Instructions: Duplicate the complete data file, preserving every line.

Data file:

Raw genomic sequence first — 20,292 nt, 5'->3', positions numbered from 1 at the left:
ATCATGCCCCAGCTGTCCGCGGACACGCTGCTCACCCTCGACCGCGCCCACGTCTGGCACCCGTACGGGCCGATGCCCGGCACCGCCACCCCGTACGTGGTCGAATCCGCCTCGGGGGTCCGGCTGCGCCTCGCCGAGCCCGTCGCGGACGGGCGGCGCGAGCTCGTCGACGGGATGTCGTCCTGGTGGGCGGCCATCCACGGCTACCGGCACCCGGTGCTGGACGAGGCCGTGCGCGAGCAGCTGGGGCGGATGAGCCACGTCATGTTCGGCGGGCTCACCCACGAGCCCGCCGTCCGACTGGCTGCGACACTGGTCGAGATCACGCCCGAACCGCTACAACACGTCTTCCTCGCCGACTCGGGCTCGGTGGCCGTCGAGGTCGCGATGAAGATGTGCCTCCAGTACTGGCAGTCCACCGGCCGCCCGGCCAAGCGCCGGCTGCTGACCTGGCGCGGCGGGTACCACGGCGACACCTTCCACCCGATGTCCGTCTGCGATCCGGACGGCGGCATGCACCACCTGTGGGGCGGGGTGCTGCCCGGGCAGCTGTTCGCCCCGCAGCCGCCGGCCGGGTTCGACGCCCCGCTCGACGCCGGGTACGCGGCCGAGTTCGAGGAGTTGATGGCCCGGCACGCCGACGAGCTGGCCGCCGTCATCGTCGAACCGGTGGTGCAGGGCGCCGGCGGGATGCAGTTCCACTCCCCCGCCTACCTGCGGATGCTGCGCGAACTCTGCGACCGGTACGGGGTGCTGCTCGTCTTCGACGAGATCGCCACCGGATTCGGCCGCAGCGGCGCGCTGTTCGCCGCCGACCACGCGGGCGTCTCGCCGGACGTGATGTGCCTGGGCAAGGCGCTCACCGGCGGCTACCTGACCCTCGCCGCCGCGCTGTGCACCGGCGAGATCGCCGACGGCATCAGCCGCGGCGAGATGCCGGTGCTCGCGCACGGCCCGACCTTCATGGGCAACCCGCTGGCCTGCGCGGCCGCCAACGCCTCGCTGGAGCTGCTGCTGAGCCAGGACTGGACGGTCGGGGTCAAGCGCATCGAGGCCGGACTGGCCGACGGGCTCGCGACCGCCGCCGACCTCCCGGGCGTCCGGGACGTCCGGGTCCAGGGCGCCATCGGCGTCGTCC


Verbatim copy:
Raw genomic sequence first — 20,292 nt, 5'->3', positions numbered from 1 at the left:
ATCATGCCCCAGCTGTCCGCGGACACGCTGCTCACCCTCGACCGCGCCCACGTCTGGCACCCGTACGGGCCGATGCCCGGCACCGCCACCCCGTACGTGGTCGAATCCGCCTCGGGGGTCCGGCTGCGCCTCGCCGAGCCCGTCGCGGACGGGCGGCGCGAGCTCGTCGACGGGATGTCGTCCTGGTGGGCGGCCATCCACGGCTACCGGCACCCGGTGCTGGACGAGGCCGTGCGCGAGCAGCTGGGGCGGATGAGCCACGTCATGTTCGGCGGGCTCACCCACGAGCCCGCCGTCCGACTGGCTGCGACACTGGTCGAGATCACGCCCGAACCGCTACAACACGTCTTCCTCGCCGACTCGGGCTCGGTGGCCGTCGAGGTCGCGATGAAGATGTGCCTCCAGTACTGGCAGTCCACCGGCCGCCCGGCCAAGCGCCGGCTGCTGACCTGGCGCGGCGGGTACCACGGCGACACCTTCCACCCGATGTCCGTCTGCGATCCGGACGGCGGCATGCACCACCTGTGGGGCGGGGTGCTGCCCGGGCAGCTGTTCGCCCCGCAGCCGCCGGCCGGGTTCGACGCCCCGCTCGACGCCGGGTACGCGGCCGAGTTCGAGGAGTTGATGGCCCGGCACGCCGACGAGCTGGCCGCCGTCATCGTCGAACCGGTGGTGCAGGGCGCCGGCGGGATGCAGTTCCACTCCCCCGCCTACCTGCGGATGCTGCGCGAACTCTGCGACCGGTACGGGGTGCTGCTCGTCTTCGACGAGATCGCCACCGGATTCGGCCGCAGCGGCGCGCTGTTCGCCGCCGACCACGCGGGCGTCTCGCCGGACGTGATGTGCCTGGGCAAGGCGCTCACCGGCGGCTACCTGACCCTCGCCGCCGCGCTGTGCACCGGCGAGATCGCCGACGGCATCAGCCGCGGCGAGATGCCGGTGCTCGCGCACGGCCCGACCTTCATGGGCAACCCGCTGGCCTGCGCGGCCGCCAACGCCTCGCTGGAGCTGCTGCTGAGCCAGGACTGGACGGTCGGGGTCAAGCGCATCGAGGCCGGACTGGCCGACGGGCTCGCGACCGCCGCCGACCTCCCGGGCGTCCGGGACGTCCGGGTCCAGGGCGCCATCGGCGTCGTCC